What’s new in SSHGuard 2.0

SSHGuardis an intrusion prevention utility that parses logs and automatically blocks misbehaving IP addresses with the system firewall. It’s less configurable than the better-knownFail2Banbut has a smaller resource footprint and ships with full IPv6 support.

The newly released SSHGuard version 2.0 have been made easier to configure for new users. It also gained support for FirewallD, ipset, and ipfilter firewall backends on Linux; as well as Capsicum sandboxing support on *BSD.

While we’re still waiting for the next release ofFail2Ban with IPv6 support, I took a look around at some of the alternatives and found an interesting option in SSHGuard.

I needed to address some Linux compatibility issues when getting started with SSHGuard as the development team was mostly focused on FreeBSD. I submitted patches for those issues and got more involved in the development and release of SSHGuard 2.0 in the process.

New in SSHGuard 2 is that all configuration should be done ina new configuration filerather than modifying the init script or adjusting runtime flags. The newLOGREADERoption makes it easier to configure log reading from the systemd journal on Linux and the os_log on macOS.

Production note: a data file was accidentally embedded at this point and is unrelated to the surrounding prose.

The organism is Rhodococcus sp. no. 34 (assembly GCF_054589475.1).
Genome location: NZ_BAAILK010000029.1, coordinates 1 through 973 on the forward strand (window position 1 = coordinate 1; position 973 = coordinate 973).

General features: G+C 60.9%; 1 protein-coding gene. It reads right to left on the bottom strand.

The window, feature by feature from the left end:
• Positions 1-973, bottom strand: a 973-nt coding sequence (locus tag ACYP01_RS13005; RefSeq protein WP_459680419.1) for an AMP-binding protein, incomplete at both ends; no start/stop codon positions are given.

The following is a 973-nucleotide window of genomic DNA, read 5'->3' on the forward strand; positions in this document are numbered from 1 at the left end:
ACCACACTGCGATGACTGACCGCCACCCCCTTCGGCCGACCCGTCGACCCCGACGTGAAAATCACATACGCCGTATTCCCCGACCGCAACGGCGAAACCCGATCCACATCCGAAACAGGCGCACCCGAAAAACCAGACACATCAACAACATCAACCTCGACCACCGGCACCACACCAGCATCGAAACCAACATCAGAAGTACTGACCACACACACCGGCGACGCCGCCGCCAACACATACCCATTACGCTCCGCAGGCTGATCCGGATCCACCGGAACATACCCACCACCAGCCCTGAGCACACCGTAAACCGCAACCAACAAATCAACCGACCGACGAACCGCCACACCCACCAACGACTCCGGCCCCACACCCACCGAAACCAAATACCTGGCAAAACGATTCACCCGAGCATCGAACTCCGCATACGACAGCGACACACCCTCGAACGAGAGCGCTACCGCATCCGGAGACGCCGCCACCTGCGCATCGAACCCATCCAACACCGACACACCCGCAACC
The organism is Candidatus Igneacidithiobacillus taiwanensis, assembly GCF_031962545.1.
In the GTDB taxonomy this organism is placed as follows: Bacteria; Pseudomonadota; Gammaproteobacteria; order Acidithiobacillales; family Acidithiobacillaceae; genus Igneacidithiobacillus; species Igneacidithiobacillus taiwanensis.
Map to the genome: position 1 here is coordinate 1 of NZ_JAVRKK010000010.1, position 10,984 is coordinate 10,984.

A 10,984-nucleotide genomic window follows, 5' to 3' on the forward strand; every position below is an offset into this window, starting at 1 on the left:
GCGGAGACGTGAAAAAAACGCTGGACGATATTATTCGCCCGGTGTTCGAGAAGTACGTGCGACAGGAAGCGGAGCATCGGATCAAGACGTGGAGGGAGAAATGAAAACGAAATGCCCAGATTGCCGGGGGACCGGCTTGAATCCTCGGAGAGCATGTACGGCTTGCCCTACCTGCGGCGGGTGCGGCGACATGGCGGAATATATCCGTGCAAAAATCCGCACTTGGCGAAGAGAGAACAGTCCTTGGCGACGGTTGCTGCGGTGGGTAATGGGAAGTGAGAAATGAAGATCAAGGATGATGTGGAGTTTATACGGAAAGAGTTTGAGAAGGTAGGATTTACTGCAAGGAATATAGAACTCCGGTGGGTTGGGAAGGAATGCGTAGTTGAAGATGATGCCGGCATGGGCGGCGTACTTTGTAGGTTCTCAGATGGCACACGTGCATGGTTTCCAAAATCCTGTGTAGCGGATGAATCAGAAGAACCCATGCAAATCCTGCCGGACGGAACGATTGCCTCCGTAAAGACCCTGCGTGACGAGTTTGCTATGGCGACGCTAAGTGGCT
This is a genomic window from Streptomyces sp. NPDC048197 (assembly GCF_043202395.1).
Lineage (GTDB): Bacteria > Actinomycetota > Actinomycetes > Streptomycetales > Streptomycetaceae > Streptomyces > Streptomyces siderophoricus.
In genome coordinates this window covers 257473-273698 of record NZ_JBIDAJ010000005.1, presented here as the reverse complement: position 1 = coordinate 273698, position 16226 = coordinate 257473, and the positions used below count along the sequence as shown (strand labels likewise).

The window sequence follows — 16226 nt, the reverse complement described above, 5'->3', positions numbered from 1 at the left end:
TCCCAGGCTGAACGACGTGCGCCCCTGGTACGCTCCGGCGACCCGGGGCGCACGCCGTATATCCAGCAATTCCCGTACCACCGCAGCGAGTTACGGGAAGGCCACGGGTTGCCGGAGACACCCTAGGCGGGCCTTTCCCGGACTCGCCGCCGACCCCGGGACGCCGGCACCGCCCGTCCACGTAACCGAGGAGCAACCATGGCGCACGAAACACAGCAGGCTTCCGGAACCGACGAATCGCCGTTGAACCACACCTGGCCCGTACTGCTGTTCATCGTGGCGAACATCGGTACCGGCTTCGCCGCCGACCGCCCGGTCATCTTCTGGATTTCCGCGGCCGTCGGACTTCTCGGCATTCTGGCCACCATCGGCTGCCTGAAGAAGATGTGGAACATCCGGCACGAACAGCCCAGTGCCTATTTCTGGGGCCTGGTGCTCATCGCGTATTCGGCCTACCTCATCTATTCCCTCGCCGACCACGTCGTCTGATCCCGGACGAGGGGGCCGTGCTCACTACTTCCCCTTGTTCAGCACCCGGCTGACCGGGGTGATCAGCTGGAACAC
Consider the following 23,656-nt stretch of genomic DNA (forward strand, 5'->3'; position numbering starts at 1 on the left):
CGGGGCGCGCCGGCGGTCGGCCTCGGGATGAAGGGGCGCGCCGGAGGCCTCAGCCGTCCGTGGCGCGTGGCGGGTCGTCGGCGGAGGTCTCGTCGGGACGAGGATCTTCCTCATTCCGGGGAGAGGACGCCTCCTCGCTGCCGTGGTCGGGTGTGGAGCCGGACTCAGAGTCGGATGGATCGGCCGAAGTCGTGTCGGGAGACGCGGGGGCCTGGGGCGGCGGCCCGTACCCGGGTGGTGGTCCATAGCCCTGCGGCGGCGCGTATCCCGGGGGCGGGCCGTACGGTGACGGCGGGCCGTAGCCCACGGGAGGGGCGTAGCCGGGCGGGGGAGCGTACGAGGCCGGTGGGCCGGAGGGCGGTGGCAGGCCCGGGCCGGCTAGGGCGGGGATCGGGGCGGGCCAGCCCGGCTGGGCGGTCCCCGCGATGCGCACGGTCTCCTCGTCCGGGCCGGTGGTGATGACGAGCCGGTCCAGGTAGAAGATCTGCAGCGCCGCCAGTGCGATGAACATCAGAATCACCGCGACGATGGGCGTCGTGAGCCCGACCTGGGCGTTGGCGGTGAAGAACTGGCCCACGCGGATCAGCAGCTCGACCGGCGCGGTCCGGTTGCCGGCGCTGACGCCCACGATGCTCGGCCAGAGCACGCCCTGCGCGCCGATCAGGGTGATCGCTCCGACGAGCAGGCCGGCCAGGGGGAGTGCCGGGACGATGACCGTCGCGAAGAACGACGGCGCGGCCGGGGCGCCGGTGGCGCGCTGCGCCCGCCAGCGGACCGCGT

The new permanent configuration scheme should make it easier for distributions to provide a better out-of-the-box experience for their users as well as make it easier for users to change their configuration.

The ipfilter firewall backend for Linux was removed in SSHGuard version 1.7, but has been resurrected in version 2.0.

Also new in SSHGuard 2 is two new firewall backends:FirewallD and ipsetfor Linux, both contributed by yours truly. The FirewallD backend will add blocked attackers to an ipset and drop them on the defaultpublic防火墙zone by default.

See the companion tutorial forconfiguring SSHGuard with FirewallD on Fedorafor more details. The ipset backend will add blocked attacks to an ipset, but will not take any actions against these entries by default. (Attackers aren’t blocked!) The ipset backend is intended to be used as a source in custom ipfilter configurations.

SSHGuard 2’s blocker and attack parser have been hardened using theCapsicum capability and sandboxingframework on FreeBSD and OpenBSD. Not all features are available in Capsicum mode, including working with allow and block list files.

You can get the latest release of SSHGuard fromSourceforge, readthe 2.0.0 release highlights, or learn more on theSSHGuard website.